the makers' society
Life is too damn short to wait to do awesome things.
IT IS TIME
... for an art and creativity focused, technology oriented, forward leaning association of individuals who want to get stuff done. A place-event-idea around which software and hardware creators can gather to share their work, inspire and be inspired, learn, teach, explore, and grow.
WE WANT TO DO.
This is not about hobbies, this is not a meetup. Hobbies are what you do to pass time. Meetups are what you do to bum a slice of pizza and chat. We're tired of talking and tired of listening. We're not interested in chatting anymore. We're not interested in talking about the list of things we like and what we wish we had the time to do.
WE WANT TO CREATE.
If we have time to consume, we have time to create.
This is what's next, and you are invited to join us.
You need running partners. You don't find running partners to talk about running, you just run. You don't have to be friends, you just have to be willing to do the work. Everyone who runs does it for their own reasons. Each runs, ultimately, for themselves. No one can run for you, it is meaningless without the effort.
We want to share our ideas in writing, in code, and in physical form so that they can be challenged, not just blindly celebrated or ignored. We want to grapple with ideas actively, not passively.
It starts with each of us intentionally following our own interests. From there we have something to show, so we show it to anyone who'll sit still and listen. After that we make something else.
Rules for the makers' society
Something new every time.
Through code and hardware, I want to create things that don't already exist just because I want to see them. I want to learn enough to build things I couldn't have even conceived of before.
Don't regret what you miss.
This is not a race. Go back and look closer at the interesting things you find along the way.
Embrace constraint and the place where you are. You will not be perfect.
What I don't know, I'll learn. What doesn't exist, I'll create. What I don't own I'll find, make, or purchase.
Never compare your own talent, time, and interests to another person for the purpose of determining your worth.
Show someone else how to do what you know how to do.
Ask questions, be inquisitive. Exercise your right to understand the world.
Learn from your success. Doing is success.
Learn from others.
Learn the hell out of your tools (software and hardware) so you can make better tools.
Remember that Learn is another word for Explore if you're willing to remember what you find.
In a society which emphasizes teaching, children and students -- and adults -- become passive and unable to think or act for themselves. Creative, active individuals can only grow up in a society that emphasizes learning instead of teaching.
Christopher Alexander, A Pattern Language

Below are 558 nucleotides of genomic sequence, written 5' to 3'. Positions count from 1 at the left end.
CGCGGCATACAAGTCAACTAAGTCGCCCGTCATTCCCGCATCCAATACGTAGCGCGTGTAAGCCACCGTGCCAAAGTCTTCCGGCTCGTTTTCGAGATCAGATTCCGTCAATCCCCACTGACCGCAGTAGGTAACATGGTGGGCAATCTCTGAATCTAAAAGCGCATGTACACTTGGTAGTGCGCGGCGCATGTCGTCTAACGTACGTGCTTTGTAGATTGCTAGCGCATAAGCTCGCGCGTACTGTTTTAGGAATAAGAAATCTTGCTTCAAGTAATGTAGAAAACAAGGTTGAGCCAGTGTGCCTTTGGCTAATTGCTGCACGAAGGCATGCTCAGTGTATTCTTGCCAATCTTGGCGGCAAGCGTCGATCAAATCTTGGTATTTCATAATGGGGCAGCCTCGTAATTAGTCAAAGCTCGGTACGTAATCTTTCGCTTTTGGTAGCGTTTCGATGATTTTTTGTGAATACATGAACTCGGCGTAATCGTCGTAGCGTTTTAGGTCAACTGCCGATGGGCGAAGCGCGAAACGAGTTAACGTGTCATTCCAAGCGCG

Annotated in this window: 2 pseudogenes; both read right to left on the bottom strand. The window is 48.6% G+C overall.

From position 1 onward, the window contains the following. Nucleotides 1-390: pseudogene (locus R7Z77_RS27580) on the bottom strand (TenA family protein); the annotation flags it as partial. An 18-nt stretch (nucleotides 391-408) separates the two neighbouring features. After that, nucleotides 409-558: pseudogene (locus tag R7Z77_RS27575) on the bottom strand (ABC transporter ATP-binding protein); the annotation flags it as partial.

Enjoy what you make.
Follow your interests, not someone else's interests and not the interests you think other people think you should have.
Work with others in collaboration, but don't feel obligated to follow their path in your work.
Whoso would be a man must be a nonconformist. He who would gather immortal palms must not be hindered by the name of goodness, but must explore if it be goodness. Nothing is at last sacred but the integrity of your own mind. Absolve you to yourself, and you shall have the suffrage of the world.
Offer and accept help, but never rely on others to make your work great.
Never believe you won't ever be able to do what you just saw someone else do. Figure out how they did it, then do it.
who's it for?
This isn't limited in any way to a particular skill level or skill set. It would be boring if everyone knew the same things, worked on the same projects, and worked the same way. There won't be instructional time (tutorials or classes) or handholding initially, so you'll have to find your own way into the field if you're not already there. If you've never made anything remotely related to art, code, or hardware, you'll probably want to do that first.
when do we meet?
We will meet at least once a month to show what we've been working on, get criticism and comment, and share our intentions. Something like Hack and Tell meets dorkbot meets writers' workshop except much less formal. Outside of meetings we keep in touch (that's what the internet is for) to encourage and push. We communicate our work to the outside world through writing, prose and code, and through presentation of the things we make.
Location and date are fluid depending on who is interested and when they can make it. The point isn't the meeting, it's the doing.
who am I?
My name is Adam, I live in Baltimore, work for Figure 53 and have stuff up on Twitter, Tumblr, and github. I make things with code and I want to do more of that, better. I'm also a huge fan of my family, who is awesome, and coffee, which is great.
Here's a very short incomplete list of inspirations:
- Steve Yegge, "What Would You Do With Your Own Google?" (video)
- Self-Reliance (essay)
- Gray Area Foundation for the Arts (organization)
- tinkering school (doesn't have to be for just kids)
- the MIT media lab (school)
- the eyeo festival (event)
- ITP (school)
- the Studio for Creative Inquiry (school)
- a list of creative spaces
It's sad that so many of those interesting spaces are controlled by schools.
If I had $250,000 I'd lease a building and start a gallery and workshop. If I had $25,000,000 I'd build a bridge between JHU and MICA and open a Media Lab in the middle.
This comes before that.